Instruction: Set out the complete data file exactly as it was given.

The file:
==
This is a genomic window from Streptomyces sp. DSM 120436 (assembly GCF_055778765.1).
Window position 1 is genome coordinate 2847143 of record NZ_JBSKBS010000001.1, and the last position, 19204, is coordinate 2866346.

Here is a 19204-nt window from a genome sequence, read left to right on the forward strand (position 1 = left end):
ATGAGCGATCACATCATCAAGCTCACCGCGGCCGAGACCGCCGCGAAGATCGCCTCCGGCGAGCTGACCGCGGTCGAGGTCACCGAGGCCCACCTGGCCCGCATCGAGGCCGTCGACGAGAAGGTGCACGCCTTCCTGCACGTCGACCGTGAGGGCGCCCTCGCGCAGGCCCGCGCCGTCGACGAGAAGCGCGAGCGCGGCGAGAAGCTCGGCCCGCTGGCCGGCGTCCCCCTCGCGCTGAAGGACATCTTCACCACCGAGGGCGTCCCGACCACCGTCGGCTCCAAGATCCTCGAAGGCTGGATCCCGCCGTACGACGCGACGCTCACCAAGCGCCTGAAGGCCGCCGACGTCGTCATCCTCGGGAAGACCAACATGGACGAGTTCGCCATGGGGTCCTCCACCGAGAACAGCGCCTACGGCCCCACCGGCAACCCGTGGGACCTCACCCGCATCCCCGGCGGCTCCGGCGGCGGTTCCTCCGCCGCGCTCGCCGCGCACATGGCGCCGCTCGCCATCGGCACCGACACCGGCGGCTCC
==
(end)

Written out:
This is a genomic window from Streptomyces sp. DSM 120436 (assembly GCF_055778765.1).
Window position 1 is genome coordinate 2847143 of record NZ_JBSKBS010000001.1, and the last position, 19204, is coordinate 2866346.

Here is a 19204-nt window from a genome sequence, read left to right on the forward strand (position 1 = left end):
ATGAGCGATCACATCATCAAGCTCACCGCGGCCGAGACCGCCGCGAAGATCGCCTCCGGCGAGCTGACCGCGGTCGAGGTCACCGAGGCCCACCTGGCCCGCATCGAGGCCGTCGACGAGAAGGTGCACGCCTTCCTGCACGTCGACCGTGAGGGCGCCCTCGCGCAGGCCCGCGCCGTCGACGAGAAGCGCGAGCGCGGCGAGAAGCTCGGCCCGCTGGCCGGCGTCCCCCTCGCGCTGAAGGACATCTTCACCACCGAGGGCGTCCCGACCACCGTCGGCTCCAAGATCCTCGAAGGCTGGATCCCGCCGTACGACGCGACGCTCACCAAGCGCCTGAAGGCCGCCGACGTCGTCATCCTCGGGAAGACCAACATGGACGAGTTCGCCATGGGGTCCTCCACCGAGAACAGCGCCTACGGCCCCACCGGCAACCCGTGGGACCTCACCCGCATCCCCGGCGGCTCCGGCGGCGGTTCCTCCGCCGCGCTCGCCGCGCACATGGCGCCGCTCGCCATCGGCACCGACACCGGCGGCTCC